Gubernatorial press aide Daniel Scarpinato said the Arizona Health Care Cost Containment System, the state’s Medicaid program, has yet to do its own full-blown analysis of the effect of the proposal. That includes how the changes would affect the fact that the federal law has paved the way to adding more than 400,000 people to the AHCCCS rolls.
“The governor and his staff have been talking directly to those involved in drafting the legislation,” he told Capitol Media Services.
Scarpinato, however, took a slap at the conclusions reached by the Center on Budget and Policy Priorities showing that what’s in the federal bill would mean the loss of $80 billion nationally by 2026, including a $1.6 billion loss for Arizona.
And if the federal law expires as proposed in 2027 and the block grants go away entirely, the same organization puts the price tag for Arizona at $6.9 billion out of $8.6 billion in current federal dollars.
Scarpinato sniffed at the numbers. “This is a very left-wing group,” he said.
But Scarpinato did not have any immediate figure of his own. And an AHCCCS spokeswoman said any comments have to come from the Governor’s Office.
The biggest effect could surround those 400,000 now getting care through AHCCCS who were not getting it before 2013.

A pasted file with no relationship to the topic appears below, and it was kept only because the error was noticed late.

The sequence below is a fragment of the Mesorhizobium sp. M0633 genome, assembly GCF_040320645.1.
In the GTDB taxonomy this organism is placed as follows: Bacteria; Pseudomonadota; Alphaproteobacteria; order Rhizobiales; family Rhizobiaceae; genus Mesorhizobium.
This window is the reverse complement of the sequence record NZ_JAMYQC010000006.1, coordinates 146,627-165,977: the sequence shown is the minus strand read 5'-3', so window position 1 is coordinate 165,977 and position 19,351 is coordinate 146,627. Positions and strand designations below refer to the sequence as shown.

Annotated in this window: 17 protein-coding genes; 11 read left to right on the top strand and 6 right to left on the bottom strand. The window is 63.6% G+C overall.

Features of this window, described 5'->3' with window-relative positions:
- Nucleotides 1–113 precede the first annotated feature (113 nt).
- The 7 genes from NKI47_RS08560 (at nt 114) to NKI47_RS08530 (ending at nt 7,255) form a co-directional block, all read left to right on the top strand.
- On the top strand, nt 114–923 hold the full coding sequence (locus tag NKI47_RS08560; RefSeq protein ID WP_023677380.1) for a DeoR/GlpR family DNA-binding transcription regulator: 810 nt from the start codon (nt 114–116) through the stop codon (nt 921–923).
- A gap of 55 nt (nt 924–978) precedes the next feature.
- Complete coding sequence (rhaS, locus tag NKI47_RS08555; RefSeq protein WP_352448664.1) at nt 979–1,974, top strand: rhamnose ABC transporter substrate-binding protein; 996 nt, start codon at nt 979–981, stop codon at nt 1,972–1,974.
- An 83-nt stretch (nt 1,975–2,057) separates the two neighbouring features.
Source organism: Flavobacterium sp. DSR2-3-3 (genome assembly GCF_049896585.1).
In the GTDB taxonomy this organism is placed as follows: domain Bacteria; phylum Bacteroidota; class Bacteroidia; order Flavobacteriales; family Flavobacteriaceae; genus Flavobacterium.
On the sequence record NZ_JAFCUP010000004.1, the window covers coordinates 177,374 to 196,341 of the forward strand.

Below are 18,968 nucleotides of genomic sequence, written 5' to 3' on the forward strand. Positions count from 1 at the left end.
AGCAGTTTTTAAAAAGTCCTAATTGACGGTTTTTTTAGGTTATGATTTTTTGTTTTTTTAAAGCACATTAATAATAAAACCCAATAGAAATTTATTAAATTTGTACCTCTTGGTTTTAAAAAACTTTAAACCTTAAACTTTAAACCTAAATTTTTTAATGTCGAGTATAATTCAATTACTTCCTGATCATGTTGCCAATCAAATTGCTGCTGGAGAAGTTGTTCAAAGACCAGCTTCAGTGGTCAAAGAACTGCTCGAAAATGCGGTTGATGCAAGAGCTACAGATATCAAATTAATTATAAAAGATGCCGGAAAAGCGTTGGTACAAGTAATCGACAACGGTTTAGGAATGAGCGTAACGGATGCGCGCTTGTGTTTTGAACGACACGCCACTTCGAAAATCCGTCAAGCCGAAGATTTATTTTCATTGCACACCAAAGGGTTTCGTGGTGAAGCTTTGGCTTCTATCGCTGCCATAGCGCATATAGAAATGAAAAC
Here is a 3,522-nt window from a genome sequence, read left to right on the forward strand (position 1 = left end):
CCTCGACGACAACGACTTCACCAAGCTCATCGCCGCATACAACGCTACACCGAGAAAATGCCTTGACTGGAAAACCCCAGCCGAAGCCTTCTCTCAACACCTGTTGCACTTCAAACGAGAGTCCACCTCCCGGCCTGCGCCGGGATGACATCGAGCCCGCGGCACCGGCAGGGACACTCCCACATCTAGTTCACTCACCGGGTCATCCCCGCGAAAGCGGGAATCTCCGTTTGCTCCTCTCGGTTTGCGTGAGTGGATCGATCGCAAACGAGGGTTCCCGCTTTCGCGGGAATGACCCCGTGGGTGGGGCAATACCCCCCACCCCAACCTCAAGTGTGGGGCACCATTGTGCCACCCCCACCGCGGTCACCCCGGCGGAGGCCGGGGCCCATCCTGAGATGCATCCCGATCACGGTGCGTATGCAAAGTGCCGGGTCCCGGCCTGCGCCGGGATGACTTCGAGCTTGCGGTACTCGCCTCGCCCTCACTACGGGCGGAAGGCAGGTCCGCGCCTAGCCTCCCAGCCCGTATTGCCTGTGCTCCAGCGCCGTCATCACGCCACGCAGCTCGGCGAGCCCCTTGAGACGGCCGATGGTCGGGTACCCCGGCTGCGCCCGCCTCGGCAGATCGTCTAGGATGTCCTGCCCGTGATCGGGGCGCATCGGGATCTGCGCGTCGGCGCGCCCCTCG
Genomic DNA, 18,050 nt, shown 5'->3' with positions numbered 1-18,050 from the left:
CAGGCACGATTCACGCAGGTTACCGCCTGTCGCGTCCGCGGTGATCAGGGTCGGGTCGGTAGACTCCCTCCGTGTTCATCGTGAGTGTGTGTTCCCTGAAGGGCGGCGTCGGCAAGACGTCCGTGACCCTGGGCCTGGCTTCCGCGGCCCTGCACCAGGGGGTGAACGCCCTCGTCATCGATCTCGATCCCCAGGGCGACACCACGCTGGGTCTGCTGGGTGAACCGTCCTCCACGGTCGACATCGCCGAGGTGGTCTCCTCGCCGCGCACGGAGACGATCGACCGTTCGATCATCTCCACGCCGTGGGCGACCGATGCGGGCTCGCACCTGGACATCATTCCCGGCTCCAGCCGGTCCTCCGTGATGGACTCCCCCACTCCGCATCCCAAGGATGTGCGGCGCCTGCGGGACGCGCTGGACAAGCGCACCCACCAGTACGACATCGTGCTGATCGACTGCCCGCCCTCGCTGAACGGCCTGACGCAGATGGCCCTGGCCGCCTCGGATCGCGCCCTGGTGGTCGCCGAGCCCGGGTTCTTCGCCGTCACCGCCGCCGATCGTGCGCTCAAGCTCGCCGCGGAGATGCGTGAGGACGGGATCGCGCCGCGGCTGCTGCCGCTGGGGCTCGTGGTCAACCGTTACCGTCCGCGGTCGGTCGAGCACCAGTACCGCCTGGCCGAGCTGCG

More than 82,000 of those are people who are earning more than the federal poverty level, $20,420 a year — the normal limit for Medicaid coverage. The Affordable Care Act expanded that to 138 percent, with the federal government picking up virtually the entire additional cost.
But to qualify for those dollars, Washington required that the state restore coverage for single adults below the federal poverty level, people whose care was eliminated as part of a budget-balancing move at the beginning of the decade. There are more than 317,000 Arizonans in that category.
And there are other implications: The state legislation to expand AHCCCS and restore coverage was made contingent on a certain flow of federal dollars. If those dry up, so does $265 million a year being collected from hospitals that finance it.
While the Ducey administration would provide nothing more than the governor’s statement of support, Democratic gubernatorial hopeful Steve Farley was more vocal.
“Endorsement of a bill that could hurt our state badly without knowing the facts of the bill amounts to governmental malpractice,” said Farley in a prepared statement.
“This loss of funding will cause real harm to our state,” he said. “For those with serious health issues, the consequences could be dire.”
What’s also working against the bill is that the Congressional Budget Office has said it cannot do a full analysis of the measure before the end of the month in terms of both costs and the number of people who would lose care.
And there is opposition from the conservative side of the slate.
Michael Needham, CEO of Heritage Action, the sister of the Heritage Foundation, said in a release that the measure “would make some improvements” over the current situation. “But it would not actually deliver on the Republicans’ seven-year campaign promise to repeal and replace Obamacare.”